At last, the Indo-US nuclear deal is well on its way to becoming a reality. All those doomsday predictions about knockout inflation deflating government bravado, or the fear that the Left would knock the bottom out of the United Progressive Alliance (UPA) have evaporated in the face of an imminent bailout by the Samajwadi Party (SP). None other than SP chief Mulayam Singh Yadav has pointed to that eternal dictum of realpolitik: There are no permanent friends or foes, both in life and politics.
Illustration: Malay Karmakar / Mint.
If clichés were what Yadav was after, here’s another one: My enemy’s enemy is my friend. So, if Uttar Pradesh chief minister Mayawati and Yadav are eyeball to eyeball in India’s most populous state and the lady has just withdrawn support from madam, then it stands to reason that Yadav and Sonia Gandhi are breaking bread with each other. Rumours of their meeting are fodder for media hereafter.
Still, the fact that 39 SP members of Parliament are heaving a huge sigh of relief at the idea of returning to the centre of attention — and, presumably, to the promise of richer accolades — does not take away from the government’s oh-so-casual approach to possibly the most important piece of foreign policy legislation in decades.
Truth is, from the time the US promised India on 17 July 2005 to help manoeuvre it onto the high table where the big powers sit — and lounge and lean and blow circles of smoke, despite these politically correct times — by persuading the top dog body called the Nuclear Suppliers Group (NSG) to make an exception for India on the nuclear front, the Congress party has simply, shamefully, gone into hiding.
Instead of government ministers and MPs explaining the ramifications of the nuclear deal to their constituents — it will enable India to get access to high technology that it has been denied for decades and, perhaps, even a permanent membership to the UN Security Council — Congressmen of all shapes and sizes simply dumped the deal at the Prime Minister’s (PM) doorstep.
It speaks volumes for the Congress’ arrogance that it hardly bothered to explain what the deal was about to its allies, to parties such as the SP (whose support they’re so desperately seeking today), or to opposition parties such as the Bharatiya Janata Party.
The PM’s aides, in his defence, say that after he returned from that fateful trip to Washington, DC, nearly three years ago, he first called a meeting of the cabinet committee on political affairs (CCPA), at which all UPA constituents were represented. They cleared the agreement. Only then did he take it to the cabinet committee on security (CCS) for discussion. Moreover, the PM himself initiated several debates in Parliament to examine the deal.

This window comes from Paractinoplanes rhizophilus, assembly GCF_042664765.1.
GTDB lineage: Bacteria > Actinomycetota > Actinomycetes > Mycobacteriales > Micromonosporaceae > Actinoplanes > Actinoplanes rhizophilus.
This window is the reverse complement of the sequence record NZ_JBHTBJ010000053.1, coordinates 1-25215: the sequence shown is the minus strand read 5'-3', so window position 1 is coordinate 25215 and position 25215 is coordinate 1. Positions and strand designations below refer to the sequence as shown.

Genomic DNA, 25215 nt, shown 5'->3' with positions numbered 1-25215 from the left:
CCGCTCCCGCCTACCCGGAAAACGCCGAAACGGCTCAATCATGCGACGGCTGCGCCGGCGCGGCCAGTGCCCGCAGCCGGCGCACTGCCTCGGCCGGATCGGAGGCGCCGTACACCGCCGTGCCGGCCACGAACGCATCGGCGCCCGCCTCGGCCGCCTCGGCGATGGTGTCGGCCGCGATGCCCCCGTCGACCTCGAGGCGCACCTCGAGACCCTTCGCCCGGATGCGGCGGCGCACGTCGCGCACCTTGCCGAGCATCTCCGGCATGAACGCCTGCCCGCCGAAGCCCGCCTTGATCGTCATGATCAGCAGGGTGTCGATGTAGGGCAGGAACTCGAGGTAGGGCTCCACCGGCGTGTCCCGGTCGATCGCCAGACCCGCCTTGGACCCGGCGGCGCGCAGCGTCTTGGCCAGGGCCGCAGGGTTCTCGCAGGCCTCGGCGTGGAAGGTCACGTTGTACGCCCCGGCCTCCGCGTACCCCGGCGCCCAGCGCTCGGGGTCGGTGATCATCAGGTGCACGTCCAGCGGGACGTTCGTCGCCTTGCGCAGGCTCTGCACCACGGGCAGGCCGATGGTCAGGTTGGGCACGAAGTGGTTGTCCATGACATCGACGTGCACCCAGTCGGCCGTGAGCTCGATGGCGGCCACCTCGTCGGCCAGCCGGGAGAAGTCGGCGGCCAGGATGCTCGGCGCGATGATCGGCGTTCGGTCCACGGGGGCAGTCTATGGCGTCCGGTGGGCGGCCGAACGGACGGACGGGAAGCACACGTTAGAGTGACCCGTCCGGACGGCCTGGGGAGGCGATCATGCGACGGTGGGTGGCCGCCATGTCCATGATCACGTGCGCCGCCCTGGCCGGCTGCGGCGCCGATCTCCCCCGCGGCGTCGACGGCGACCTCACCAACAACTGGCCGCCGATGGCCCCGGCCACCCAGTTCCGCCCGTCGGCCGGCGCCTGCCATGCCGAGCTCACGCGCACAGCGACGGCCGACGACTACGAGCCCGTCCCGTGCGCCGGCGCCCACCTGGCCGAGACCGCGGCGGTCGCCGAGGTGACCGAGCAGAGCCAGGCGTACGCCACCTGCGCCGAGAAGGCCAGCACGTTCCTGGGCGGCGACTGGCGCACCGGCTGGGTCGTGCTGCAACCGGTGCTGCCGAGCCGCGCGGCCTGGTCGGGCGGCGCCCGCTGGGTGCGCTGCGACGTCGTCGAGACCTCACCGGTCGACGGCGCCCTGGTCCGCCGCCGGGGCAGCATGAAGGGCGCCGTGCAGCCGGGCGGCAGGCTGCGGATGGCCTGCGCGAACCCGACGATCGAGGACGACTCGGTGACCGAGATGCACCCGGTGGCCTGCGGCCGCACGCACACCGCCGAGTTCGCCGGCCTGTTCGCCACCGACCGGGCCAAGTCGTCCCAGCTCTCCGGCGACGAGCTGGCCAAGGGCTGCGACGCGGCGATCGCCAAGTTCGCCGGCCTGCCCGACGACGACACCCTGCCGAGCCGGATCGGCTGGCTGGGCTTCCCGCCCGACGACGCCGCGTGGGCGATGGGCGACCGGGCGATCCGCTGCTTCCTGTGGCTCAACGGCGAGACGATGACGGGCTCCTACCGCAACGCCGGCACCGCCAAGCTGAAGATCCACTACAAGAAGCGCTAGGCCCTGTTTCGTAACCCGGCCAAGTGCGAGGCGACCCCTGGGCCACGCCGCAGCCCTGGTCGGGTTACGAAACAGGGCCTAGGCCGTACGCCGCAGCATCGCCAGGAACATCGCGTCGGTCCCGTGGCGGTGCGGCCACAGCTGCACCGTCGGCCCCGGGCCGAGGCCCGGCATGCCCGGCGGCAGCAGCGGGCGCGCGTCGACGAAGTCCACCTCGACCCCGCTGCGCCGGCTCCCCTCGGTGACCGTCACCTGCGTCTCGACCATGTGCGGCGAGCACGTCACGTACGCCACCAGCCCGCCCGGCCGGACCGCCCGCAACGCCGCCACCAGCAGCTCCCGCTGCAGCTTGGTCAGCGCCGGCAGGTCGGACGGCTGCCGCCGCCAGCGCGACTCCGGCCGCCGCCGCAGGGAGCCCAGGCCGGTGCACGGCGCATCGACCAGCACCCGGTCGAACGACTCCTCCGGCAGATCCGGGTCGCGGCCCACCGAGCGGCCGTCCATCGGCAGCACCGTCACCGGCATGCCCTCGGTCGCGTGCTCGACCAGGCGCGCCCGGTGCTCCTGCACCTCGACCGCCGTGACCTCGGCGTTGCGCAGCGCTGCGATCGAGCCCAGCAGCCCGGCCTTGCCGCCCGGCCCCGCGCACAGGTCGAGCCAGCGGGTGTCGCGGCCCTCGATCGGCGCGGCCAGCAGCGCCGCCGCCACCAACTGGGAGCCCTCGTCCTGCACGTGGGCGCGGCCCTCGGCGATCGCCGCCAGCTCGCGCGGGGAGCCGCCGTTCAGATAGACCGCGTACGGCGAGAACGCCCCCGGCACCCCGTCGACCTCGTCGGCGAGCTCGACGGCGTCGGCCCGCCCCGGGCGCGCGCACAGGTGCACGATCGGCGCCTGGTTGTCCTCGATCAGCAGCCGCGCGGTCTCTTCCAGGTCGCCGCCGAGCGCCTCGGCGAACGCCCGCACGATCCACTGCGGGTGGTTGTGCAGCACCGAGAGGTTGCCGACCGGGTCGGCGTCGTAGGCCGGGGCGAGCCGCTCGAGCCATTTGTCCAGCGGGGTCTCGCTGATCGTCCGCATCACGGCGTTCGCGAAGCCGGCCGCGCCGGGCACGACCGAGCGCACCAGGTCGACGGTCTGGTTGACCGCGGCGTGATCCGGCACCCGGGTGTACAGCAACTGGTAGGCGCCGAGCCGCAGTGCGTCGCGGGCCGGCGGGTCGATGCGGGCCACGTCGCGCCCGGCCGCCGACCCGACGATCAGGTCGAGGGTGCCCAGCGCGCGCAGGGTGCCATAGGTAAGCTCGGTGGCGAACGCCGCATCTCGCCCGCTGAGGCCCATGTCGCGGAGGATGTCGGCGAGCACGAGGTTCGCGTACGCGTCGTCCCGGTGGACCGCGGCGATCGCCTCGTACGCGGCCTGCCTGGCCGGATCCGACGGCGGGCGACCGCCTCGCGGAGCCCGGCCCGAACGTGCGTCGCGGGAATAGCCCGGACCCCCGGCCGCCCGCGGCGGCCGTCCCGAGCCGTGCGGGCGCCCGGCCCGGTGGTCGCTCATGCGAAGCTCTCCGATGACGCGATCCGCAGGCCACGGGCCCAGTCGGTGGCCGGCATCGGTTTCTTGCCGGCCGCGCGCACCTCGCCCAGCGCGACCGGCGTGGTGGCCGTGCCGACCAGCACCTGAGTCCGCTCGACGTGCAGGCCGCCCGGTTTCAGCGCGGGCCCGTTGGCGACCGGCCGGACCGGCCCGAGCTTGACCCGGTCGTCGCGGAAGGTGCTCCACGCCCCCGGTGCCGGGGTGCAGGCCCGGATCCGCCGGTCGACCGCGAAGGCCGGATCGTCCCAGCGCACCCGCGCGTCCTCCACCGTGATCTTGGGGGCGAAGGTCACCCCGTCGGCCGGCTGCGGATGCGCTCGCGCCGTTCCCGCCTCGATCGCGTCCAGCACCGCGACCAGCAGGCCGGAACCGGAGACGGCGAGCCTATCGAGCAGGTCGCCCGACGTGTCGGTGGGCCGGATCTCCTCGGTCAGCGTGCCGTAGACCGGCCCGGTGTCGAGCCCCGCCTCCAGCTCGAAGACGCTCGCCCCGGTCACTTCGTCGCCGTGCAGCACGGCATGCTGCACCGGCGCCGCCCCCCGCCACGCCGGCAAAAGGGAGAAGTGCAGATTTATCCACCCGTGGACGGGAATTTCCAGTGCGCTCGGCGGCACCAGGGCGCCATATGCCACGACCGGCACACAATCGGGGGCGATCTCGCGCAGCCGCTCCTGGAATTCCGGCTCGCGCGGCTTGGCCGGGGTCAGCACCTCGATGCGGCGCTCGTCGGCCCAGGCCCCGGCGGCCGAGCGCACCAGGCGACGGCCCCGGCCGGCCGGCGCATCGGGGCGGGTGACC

Instead of going out and rallying the masses and making speeches about a changing world order in which the Russians and the French are also making up to the Americans, the Manmohan Singh government largely put out that the deal was about nuclear energy. Sonia Gandhi hardly spoke on the matter at all.
From the start, the nuclear deal was so badly sold to the people that they hardly understood that the Americans were doing India a favour. Worse, only a handful were aware that the US, by enabling India to get a nuclear waiver at the NSG, was opening the door for India to do business with the rest of the world. This was never really only a deal with the US, but with the entire world.
Then there was the government’s shocking inability to play more than one foreign policy story at one time. Even as it was being attacked and besieged by the Left, the government could have deflected some of that anger by moving forward on other issues such as Pakistan, or even the Iran-Pakistan-India gas pipeline.
If Manmohan Singh had travelled to his beloved Gah, the village in Pakistan’s Jhang district where he was born in pre-partition India, the odds are that he would have become television’s newest pin-up.
Remember the media hysteria that accompanied former prime minister Atal Bihari Vajpayee’s bus ride to Lahore? Even when Kargil happened some months later, India never forgot that Vajpayee had dared to dream.
The tragedy was that his own establishment never allowed the PM to go to Pakistan. He could have changed the face of India- Pakistan relations — and still possibly can — by going to Islamabad and doing a deal on Siachen and Sir Creek. The former has been on the anvil since Rajiv Gandhi and Benazir Bhutto put it together in 1989. But Singh never gathered the courage to go.
The point of this extended diatribe is that the government should have known that the nuclear deal was going to attract enormous flak, and that it was necessary to have several balls in the air to deflect that criticism. If Indira Gandhi was around, conceded a Left leader, she would have done the deal and told the Americans that they deserved a pat on their backs for finally acknowledging a 5,000-year-old civilization such as India.
By now speaking to Mulayam Singh Yadav, Sonia Gandhi is finally indicating that her government is willing to reach out, and touch someone.
Jyoti Malhotra is Mint’s diplomatic affairs editor. Comment at firstname.lastname@example.org